Those familiar with meditation centres will recognise the subtle interplay of powers and hierarchies that Mary Lou flags. This is Mary-Lou’s first time; returnees get special tea, a tailored meditation routine, and possess an enviable straight-backed purity. Soon it’s obvious to readers that the antagonist in this second narrative is Mary-Lou’s inner critic. Readers familiar with Bridget Jones will recognise the negative self talk. Regarding Bernadette, a fellow meditator she’s only just met: I’m hoping we’ll be friends and I like my friends to be as flawed as I am. Because no one’s able to talk, Mary-Lou tells herself all kinds of stories about the people here: that the straight-backed meditator feels no pain, that her roommate suffers lung cancer, and that the cool yoga chicks want Mary Lou out. In Mary-Lou’s Sittings of Strong Determination, she must learn to remain composed against the demanding pain of an old knee injury. Quiet on the outside, her inner self is all noisy turmoil. At one point during her meditation, she takes up her imaginary machine gun, and mentally opens fire on all the perfect people that annoy her and then all the imperfect people who annoy her. As the heavy artillery rains down, she declares to her inner triumphant self, Take that you fucking serene shits. 

Dealing with ‘serene shits’ is only one of Mary Lou’s myriad challenges. In the third narrative, presented through flashbacks, we meet the younger Mary-Lou: needy child, isolated adolescent, young adult junkie, talented musician. The antagonist in this narrative is Mary-Lou’s mother. From age eight, Mary-Lou felt that her mother, already burdened with raising five other children, simply stopped loving her. Mary-Lou’s never been able to reclaim that love, and always feels as if she doesn’t come up to her mother’s expectations. The dramatic climax to this narrative is the day Mary Lou’s mother condescends to tell her daughter she mustn’t have a social drink today because she’s a recovering alcoholic. [My mother] said it with meanness and spite. Sitting on the couch opposite me, glass of sherry in her hand. I felt wounded beyond measure. I’d been honest with her about my work in Twelve Step programs and she threw it back at me, as an insult. I could let it slide but I knew I would resent it. ‘Mum, it makes it really hard for me to tell you things that are important to me when you say things like that.’ ….She said nothing. The silence stretched between us. I began to panic. I had just stood up to my mother and it didn’t feel good. It didn’t feel safe. I wanted to suck those words right back in….Instead, Mary Lou rallies against a retraction and holds her ground in silence. It is a pivotal moment in the book, and an astonishing tribute to the power of silence in the context of conversation. It marks a nice contrast with the studied, contrived silence of the meditators, a much harder silence to admire.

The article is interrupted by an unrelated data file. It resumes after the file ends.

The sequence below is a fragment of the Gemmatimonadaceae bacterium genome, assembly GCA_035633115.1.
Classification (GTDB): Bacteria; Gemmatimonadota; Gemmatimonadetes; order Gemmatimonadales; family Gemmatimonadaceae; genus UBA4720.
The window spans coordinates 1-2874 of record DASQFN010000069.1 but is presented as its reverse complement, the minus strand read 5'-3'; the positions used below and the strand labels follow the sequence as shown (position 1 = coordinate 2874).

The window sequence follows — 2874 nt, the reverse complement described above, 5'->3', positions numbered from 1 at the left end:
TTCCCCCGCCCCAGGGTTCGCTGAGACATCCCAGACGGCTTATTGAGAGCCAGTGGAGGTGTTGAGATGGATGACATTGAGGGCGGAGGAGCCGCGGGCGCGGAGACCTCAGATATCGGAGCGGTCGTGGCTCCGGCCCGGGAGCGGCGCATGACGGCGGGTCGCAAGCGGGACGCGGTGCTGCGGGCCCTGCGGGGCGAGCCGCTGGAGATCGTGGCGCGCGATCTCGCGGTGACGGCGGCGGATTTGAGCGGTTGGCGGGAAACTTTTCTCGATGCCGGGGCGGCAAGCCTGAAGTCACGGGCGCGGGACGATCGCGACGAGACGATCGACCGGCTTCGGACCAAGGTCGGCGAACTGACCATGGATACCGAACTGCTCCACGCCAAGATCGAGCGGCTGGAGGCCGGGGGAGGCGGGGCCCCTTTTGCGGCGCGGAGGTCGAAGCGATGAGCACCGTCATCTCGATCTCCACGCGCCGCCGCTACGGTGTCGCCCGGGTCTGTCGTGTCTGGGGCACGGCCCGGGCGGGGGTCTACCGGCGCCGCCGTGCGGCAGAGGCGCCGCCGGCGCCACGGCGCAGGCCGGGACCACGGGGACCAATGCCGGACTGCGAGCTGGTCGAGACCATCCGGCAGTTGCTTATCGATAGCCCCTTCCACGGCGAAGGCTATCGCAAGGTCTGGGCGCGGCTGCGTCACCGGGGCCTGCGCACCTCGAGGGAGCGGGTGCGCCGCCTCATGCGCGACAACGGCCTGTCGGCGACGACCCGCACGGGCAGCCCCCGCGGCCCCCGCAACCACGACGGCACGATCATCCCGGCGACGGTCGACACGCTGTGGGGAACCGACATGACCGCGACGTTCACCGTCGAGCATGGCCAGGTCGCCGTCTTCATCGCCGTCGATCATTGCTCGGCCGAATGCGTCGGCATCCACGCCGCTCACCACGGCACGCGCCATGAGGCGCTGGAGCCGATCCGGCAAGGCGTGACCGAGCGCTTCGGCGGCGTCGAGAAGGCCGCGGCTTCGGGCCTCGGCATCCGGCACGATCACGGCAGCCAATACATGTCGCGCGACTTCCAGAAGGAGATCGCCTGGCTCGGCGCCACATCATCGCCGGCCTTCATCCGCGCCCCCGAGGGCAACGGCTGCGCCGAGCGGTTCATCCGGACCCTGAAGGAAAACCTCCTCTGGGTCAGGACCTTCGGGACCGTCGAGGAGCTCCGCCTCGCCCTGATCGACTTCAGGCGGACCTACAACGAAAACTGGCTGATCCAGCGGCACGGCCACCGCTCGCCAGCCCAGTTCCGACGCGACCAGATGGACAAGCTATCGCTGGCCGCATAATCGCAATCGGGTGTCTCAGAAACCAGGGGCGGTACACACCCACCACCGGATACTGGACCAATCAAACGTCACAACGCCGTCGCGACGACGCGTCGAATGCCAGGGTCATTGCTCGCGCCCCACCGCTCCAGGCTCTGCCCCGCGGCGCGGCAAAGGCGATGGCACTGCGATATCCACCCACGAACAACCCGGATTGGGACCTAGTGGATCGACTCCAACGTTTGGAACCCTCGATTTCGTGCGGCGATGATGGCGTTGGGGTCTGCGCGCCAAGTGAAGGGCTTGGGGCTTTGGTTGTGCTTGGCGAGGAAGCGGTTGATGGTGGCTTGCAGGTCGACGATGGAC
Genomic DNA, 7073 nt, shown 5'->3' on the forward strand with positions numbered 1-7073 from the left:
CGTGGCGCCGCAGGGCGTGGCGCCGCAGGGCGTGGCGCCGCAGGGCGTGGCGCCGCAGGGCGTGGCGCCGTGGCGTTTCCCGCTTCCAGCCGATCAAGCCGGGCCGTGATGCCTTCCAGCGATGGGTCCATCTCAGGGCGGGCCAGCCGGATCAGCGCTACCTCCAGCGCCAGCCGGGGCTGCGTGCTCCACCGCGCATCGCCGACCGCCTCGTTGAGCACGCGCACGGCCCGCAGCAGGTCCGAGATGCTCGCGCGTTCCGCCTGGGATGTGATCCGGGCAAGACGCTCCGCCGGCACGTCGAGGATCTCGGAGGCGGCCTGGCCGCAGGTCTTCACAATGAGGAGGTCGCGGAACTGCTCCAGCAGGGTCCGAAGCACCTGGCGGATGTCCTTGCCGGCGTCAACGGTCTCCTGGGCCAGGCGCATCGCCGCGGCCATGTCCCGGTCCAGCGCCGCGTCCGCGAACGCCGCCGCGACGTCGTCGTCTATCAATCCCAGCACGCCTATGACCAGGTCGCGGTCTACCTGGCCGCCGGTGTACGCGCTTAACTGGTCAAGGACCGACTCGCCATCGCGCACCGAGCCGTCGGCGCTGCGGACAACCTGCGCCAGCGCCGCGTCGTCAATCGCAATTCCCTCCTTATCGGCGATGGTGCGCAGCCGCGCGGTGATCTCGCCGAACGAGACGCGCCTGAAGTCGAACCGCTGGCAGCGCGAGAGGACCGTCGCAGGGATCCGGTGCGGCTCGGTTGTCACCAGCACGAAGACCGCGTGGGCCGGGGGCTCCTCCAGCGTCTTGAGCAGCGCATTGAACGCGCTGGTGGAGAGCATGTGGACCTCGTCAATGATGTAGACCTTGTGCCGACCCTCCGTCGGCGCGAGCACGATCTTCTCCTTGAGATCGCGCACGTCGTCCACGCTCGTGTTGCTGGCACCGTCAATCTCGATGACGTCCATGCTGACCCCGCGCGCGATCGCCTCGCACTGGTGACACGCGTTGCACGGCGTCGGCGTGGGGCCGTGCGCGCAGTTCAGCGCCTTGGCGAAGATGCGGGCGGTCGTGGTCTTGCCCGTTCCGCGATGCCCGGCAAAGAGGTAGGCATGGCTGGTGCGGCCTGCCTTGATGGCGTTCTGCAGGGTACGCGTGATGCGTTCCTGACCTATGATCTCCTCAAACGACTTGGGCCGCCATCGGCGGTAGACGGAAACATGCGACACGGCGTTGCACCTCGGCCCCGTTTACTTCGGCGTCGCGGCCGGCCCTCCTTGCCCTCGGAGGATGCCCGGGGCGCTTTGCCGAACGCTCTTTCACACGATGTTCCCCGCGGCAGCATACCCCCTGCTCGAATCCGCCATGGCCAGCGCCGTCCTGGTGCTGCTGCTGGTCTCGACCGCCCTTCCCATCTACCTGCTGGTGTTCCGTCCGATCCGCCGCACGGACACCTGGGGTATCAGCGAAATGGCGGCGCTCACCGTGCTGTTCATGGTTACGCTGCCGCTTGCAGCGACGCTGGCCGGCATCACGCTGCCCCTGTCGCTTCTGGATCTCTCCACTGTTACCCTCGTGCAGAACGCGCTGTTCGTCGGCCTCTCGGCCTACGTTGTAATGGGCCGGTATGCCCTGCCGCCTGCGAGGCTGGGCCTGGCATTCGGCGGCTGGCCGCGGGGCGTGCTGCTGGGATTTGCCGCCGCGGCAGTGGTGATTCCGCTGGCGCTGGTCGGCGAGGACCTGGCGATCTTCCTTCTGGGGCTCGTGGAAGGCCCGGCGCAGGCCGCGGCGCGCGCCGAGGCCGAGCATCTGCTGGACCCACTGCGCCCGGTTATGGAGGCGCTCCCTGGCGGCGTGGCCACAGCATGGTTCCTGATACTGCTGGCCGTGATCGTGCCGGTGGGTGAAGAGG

Beyond the book’s clever structural conceits, you’ll find a narrator with a taste for humour: be it ironic, bathetic, or self deprecating. At times her voice turns lyrical, particularly in passages that coalesce around grief: the Port Arthur massacre, her mother’s two miscarriages, and the loss of her father. For a first book, it’s exquisite. She says there’s a sequel on the way. Whether it’s about silence or not, it’s sure to get the tongues wagging.

Ali Quigley, SCLA secretary

 www.scliterary.org